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Developers seek tax deal for east Baltimore affordable apartments

4-14-14 Baltimore, MD- Daniel Henson, President of The Henson Development Company, Inc., shown shown standing in a model unit of their new property, Fells Point Station a new low income mixed use apartment complex at 1621 Bank Street in Fells Point. (The Daily Record/Maximilian Franz)

Daniel Henson, president of The Henson Development Co. (File Photo/The Daily Record)

Baltimore’s spending board is slated to consider a tax deal for the developer behind part of a proposed massive overhaul of east Baltimore properties, including public housing sites.

Mission First Housing Development Co. and the Henson Development Co., operating as McElderry LLC, requested the Board of Estimates approve a payment in lieu of taxes for its 1234 McElderry apartments project. Baltimore’s Low Income PILOT Committee recommends approving the 75 years agreement set to begin July 1, according to the spending board’s agenda. Daniel P. Henson III, owner of Henson Development Co., previously served as Baltimore Department of Housing and Community Development commissioner in the 1990s.

“Given the need for affordable housing in the city, the Low Income PILOT Committee believes that the PILOT is necessary to support both the capital and operating needs of the project …. since an (Housing Authority of Baltimore City) related entity is a partner in the legal structure and that entity owns the underlying fee simple interest in the property subject to a long-term ground lease. The property, at present, is vacant land which does not pay any real estate taxes since it is owned by the HABC,” according to the Board of Estimate’s agenda.

The developers propose a four-story mixed-use project at 1234 McElderry St. with 104 mixed-income units, 2,6000 square feet of ground-floor retail, and 88 parking spaces. Plans call for 84 of the units to be restricted to residents making 80% or less of the area median income.

Plans also call for 50 income-restricted units described as “deeply affordable.” Residents, subsidized via Housing Authority of Baltimore City-administered vouchers, would pay 30% of their adjusted gross income. The remaining 20 units would be market rate.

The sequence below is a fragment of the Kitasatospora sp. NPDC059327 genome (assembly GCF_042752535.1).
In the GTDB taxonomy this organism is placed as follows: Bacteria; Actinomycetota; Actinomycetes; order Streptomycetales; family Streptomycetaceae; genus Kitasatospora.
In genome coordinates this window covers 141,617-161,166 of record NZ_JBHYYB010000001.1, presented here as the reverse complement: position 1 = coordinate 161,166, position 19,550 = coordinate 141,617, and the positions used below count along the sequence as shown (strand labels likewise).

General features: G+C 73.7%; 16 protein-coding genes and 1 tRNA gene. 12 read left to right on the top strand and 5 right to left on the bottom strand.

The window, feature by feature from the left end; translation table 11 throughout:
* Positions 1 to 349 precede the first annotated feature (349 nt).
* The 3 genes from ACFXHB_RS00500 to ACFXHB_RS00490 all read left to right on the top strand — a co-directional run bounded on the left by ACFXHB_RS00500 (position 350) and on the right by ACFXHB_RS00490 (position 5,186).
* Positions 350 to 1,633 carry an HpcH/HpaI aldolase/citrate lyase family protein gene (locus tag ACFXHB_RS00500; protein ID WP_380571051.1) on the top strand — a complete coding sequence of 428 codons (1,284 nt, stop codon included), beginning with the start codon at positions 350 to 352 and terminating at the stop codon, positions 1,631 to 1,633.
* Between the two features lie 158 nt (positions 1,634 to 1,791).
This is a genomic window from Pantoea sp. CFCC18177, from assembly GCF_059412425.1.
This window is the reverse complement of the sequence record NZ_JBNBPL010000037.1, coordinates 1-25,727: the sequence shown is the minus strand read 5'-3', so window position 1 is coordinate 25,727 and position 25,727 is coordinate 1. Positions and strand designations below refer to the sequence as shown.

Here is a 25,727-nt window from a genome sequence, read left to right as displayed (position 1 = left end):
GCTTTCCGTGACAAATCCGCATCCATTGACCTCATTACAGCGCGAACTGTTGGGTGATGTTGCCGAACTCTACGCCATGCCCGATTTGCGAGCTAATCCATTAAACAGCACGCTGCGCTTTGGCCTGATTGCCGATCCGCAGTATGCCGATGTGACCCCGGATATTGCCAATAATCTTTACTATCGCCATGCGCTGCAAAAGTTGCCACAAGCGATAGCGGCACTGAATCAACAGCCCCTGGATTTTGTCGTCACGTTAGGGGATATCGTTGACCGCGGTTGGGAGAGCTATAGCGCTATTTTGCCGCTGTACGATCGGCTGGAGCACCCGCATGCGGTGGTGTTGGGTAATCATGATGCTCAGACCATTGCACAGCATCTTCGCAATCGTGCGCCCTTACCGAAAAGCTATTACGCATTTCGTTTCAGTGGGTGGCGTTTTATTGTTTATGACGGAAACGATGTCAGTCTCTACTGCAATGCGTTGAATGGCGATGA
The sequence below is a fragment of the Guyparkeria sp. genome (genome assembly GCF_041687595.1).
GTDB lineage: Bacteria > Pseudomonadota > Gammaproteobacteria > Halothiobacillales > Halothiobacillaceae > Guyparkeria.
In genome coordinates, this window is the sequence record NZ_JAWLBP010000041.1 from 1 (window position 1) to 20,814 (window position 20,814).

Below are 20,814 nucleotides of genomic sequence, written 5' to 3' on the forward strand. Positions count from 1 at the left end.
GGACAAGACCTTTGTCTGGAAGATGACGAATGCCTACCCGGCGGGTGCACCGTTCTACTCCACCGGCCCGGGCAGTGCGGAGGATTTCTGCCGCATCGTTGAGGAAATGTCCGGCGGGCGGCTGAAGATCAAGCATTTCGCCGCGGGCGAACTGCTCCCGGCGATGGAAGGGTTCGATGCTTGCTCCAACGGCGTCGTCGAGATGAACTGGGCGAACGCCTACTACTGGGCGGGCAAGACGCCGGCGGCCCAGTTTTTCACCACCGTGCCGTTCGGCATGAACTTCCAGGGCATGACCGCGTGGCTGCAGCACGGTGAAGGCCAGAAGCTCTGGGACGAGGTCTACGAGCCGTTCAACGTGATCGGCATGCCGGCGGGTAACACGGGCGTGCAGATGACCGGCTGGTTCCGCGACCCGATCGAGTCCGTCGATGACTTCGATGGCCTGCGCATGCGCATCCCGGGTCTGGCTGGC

During a presentation to Baltimore’s Urban Design and Architecture Advisory Panel in May 2018, Dana Henson, of Henson Development Co., said the project at 1234 McElderry is expected to cost $19 million.

Under the proposed tax deal the property owner would pay the city 10% of the tenant portion of rent for units built with Low Income Housing Tax Credits.

For all other units, including the remaining 34 income-restricted units and the 20 market-rate apartments, the property owner would pay the city and state 10% of the rent based on a rental schedule established at the start of the agreement.

Retail space in the project would not be included in the proposed tax deal and the developer would pay full taxes.

This is the first phase of a nine-phase project, including the overhaul of the aging Perkins Homes public housing site.

Henson Development Co. and Mission First Housing Group also presented designs to Baltimore’s design board for a building at nearby 520 Somerset Court. That project consisted of 240,000 square feet of space consisting of 197 mixed-income units, with 2,500 square feet of retail, at an estimated cost of $37 million.

The housing authority in March 2018 reached an agreement with PSO Housing Co. LLC, a joint venture of St. Louis-based McCormack Baron Salazar, plus Beatty Development, Henson Development Co. and Mission First Housing Group for an $800 million redevelopment of Perkins Homes, the former Somerset Courts public housing site and the Old Town Mall site.

In July, Baltimore was named one of five cities to receive a Choice Neighborhoods Initiative Grant and was awarded $30 million in federal funding for the project from the U.S. Department of Housing and Urban Development.

Overall the redevelopment is expected to replace roughly 629 public housing units. The project is expected to create about 1,345 new residential units, 652 of those “deeply subsidized,” 276 affordable units made possible with tax credits and about 417 market-rate units.

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